Re: Dissecting the Aquatic Ape: Bipedalism

Paul Crowley (
Sun, 28 Jul 96 00:22:38 GMT

In article <4tb3b9$> "HARRY R. ERWIN" writes:

> The niche is large-bodied suspensory feeding in open-canopy forest. This
> differs from large-bodied suspensory feeding in closed-canopy forest in
> that you can't bridge from tree to tree (as can Pongo or Hylobates).
> Instead, you have to climb down out of the tree to move to another tree.

Do you really believe this? Or are you just repeating a formula?
I'm putting forward the hypothesis that predominantly ground-based
catarrhines and hominoids are a major part of the normal fauna of
open-canopy forests. They are now, and if you are going to maintain
that it was different in the past then the onus is on you to say why.
If you can't then I suggest that we should assume that our hominoid
ancestors have been predominantly ground-based for 20 Myr or more.

The fossil evidence is so patchy and so indeterminate, that it is
of little assistance.

> In relatively closed open-canopy forest, a bipedal stance doesn't give you
> useful early warning of attack.

Again: Do you really believe this? Or are you just repeating a
formula? Have the assumptions involved here ever been tested in
the real world? None of the accounts in Goodall where a chimp
or other primate is attacked, or ambushed, or where a group appears
threatened would seem to support them. Nearly all the lethal
attacks on vulnerable chimps, baboons, or other primates appear to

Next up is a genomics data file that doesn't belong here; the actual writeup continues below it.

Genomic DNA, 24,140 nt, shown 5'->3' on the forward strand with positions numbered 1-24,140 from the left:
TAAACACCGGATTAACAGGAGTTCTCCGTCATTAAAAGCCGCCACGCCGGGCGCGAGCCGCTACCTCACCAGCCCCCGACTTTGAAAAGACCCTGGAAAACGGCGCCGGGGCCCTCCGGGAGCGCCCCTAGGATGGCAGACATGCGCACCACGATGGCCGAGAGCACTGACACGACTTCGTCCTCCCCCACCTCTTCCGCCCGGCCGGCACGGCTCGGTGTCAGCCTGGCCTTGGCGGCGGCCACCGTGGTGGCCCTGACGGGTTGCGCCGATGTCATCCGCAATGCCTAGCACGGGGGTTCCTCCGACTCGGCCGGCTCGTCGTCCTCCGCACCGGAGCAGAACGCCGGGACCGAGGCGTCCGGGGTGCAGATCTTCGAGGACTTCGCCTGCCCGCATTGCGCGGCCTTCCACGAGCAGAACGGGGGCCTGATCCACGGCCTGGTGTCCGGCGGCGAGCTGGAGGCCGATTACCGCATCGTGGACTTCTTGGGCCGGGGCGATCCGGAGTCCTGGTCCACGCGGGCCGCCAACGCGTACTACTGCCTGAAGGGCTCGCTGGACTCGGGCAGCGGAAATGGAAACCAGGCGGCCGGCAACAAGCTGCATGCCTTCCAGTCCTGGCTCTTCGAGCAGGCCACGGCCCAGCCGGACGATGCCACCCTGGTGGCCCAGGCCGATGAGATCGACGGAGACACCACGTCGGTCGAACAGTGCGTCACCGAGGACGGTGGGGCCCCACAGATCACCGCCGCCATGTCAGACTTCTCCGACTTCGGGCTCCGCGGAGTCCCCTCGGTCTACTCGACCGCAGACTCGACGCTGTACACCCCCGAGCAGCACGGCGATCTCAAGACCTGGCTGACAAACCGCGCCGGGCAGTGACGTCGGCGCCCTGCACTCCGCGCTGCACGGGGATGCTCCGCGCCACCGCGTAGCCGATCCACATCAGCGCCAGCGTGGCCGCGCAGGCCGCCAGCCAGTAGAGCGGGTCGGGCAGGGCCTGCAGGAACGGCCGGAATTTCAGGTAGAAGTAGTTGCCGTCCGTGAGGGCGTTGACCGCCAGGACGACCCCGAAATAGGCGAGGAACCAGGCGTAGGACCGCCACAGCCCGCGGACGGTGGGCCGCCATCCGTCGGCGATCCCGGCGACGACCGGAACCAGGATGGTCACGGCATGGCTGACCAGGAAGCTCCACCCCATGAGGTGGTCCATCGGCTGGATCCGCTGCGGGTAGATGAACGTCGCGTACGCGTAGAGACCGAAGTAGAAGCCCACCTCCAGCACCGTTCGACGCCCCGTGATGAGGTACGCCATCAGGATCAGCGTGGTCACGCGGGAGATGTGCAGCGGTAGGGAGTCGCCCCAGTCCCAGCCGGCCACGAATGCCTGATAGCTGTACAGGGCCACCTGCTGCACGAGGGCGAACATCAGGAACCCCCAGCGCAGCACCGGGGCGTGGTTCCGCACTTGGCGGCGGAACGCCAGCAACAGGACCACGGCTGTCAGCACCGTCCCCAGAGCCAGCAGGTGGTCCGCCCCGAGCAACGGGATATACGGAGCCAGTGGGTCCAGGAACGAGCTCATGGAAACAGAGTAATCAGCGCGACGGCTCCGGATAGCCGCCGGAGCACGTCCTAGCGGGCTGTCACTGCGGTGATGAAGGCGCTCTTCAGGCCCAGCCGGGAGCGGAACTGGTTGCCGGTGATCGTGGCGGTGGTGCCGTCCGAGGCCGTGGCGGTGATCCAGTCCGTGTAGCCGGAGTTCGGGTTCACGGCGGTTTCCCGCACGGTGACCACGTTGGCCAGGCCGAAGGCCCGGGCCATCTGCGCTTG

occur when a single victim is feeding or resting in a tree and the
attacking group moves silently on the ground to cut off all avenues
of escape.

Sounds, smells and other indications of presence are relied on
heavily. There are no (or very few) accounts of an attacker or
a victim standing tall (like a meercat) to see what's coming.

> That set of selective pressures leads to
> Pan and Gorilla. In more open forest, or in close forest if the understory
> is not overgrown, the height above ground of the sensory organs in a
> bipedal posture is useful in giving early warning of attack, and you get
> various hominids.

If you were in a forest with only a knife, afraid of being attacked
by leopards, chimps or gorillas, which you couldn't see but you
knew were there, what stance would you take? What stance do
soldiers on patrol in the jungle take, especially when they are
under threat? Come on, let's have a little bit of common sense
around here.